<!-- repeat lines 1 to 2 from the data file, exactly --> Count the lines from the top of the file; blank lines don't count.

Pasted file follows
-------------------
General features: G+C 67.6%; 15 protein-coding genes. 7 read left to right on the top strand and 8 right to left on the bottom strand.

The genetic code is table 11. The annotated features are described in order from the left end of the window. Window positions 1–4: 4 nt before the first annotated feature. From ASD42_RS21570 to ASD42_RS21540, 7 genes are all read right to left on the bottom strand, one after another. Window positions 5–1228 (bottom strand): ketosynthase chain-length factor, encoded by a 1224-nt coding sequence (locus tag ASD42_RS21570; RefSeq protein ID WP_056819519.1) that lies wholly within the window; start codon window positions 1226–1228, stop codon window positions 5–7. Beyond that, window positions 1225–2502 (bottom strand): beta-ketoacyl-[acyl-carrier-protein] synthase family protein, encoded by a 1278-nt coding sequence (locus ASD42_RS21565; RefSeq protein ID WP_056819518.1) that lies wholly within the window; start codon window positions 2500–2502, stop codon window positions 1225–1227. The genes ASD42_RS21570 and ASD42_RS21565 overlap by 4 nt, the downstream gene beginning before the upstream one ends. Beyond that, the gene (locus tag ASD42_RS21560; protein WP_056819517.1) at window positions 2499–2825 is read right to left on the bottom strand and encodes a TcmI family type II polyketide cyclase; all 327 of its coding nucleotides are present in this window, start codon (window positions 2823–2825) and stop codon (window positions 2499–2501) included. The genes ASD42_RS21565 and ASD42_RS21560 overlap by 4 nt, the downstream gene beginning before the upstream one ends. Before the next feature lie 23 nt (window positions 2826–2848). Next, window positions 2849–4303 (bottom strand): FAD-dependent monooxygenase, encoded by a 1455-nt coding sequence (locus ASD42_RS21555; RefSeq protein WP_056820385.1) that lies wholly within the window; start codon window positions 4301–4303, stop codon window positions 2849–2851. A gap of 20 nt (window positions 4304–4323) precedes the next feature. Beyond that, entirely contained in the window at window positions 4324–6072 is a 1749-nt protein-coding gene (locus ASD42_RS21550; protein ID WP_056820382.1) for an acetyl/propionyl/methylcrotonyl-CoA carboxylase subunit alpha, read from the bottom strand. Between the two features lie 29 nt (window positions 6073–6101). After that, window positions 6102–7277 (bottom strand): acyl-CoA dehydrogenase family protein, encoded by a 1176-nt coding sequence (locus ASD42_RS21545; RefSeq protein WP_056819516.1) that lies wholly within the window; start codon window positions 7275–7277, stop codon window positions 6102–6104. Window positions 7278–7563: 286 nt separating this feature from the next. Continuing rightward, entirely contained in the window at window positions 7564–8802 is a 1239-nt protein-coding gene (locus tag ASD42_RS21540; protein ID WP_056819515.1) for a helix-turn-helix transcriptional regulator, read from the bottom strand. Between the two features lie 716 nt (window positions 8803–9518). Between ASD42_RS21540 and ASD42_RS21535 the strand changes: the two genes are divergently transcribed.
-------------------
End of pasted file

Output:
General features: G+C 67.6%; 15 protein-coding genes. 7 read left to right on the top strand and 8 right to left on the bottom strand.

The genetic code is table 11. The annotated features are described in order from the left end of the window. Window positions 1–4: 4 nt before the first annotated feature. From ASD42_RS21570 to ASD42_RS21540, 7 genes are all read right to left on the bottom strand, one after another. Window positions 5–1228 (bottom strand): ketosynthase chain-length factor, encoded by a 1224-nt coding sequence (locus tag ASD42_RS21570; RefSeq protein ID WP_056819519.1) that lies wholly within the window; start codon window positions 1226–1228, stop codon window positions 5–7. Beyond that, window positions 1225–2502 (bottom strand): beta-ketoacyl-[acyl-carrier-protein] synthase family protein, encoded by a 1278-nt coding sequence (locus ASD42_RS21565; RefSeq protein ID WP_056819518.1) that lies wholly within the window; start codon window positions 2500–2502, stop codon window positions 1225–1227. The genes ASD42_RS21570 and ASD42_RS21565 overlap by 4 nt, the downstream gene beginning before the upstream one ends. Beyond that, the gene (locus tag ASD42_RS21560; protein WP_056819517.1) at window positions 2499–2825 is read right to left on the bottom strand and encodes a TcmI family type II polyketide cyclase; all 327 of its coding nucleotides are present in this window, start codon (window positions 2823–2825) and stop codon (window positions 2499–2501) included. The genes ASD42_RS21565 and ASD42_RS21560 overlap by 4 nt, the downstream gene beginning before the upstream one ends. Before the next feature lie 23 nt (window positions 2826–2848). Next, window positions 2849–4303 (bottom strand): FAD-dependent monooxygenase, encoded by a 1455-nt coding sequence (locus ASD42_RS21555; RefSeq protein WP_056820385.1) that lies wholly within the window; start codon window positions 4301–4303, stop codon window positions 2849–2851. A gap of 20 nt (window positions 4304–4323) precedes the next feature. Beyond that, entirely contained in the window at window positions 4324–6072 is a 1749-nt protein-coding gene (locus ASD42_RS21550; protein ID WP_056820382.1) for an acetyl/propionyl/methylcrotonyl-CoA carboxylase subunit alpha, read from the bottom strand. Between the two features lie 29 nt (window positions 6073–6101). After that, window positions 6102–7277 (bottom strand): acyl-CoA dehydrogenase family protein, encoded by a 1176-nt coding sequence (locus ASD42_RS21545; RefSeq protein WP_056819516.1) that lies wholly within the window; start codon window positions 7275–7277, stop codon window positions 6102–6104. Window positions 7278–7563: 286 nt separating this feature from the next. Continuing rightward, entirely contained in the window at window positions 7564–8802 is a 1239-nt protein-coding gene (locus tag ASD42_RS21540; protein ID WP_056819515.1) for a helix-turn-helix transcriptional regulator, read from the bottom strand. Between the two features lie 716 nt (window positions 8803–9518). Between ASD42_RS21540 and ASD42_RS21535 the strand changes: the two genes are divergently transcribed.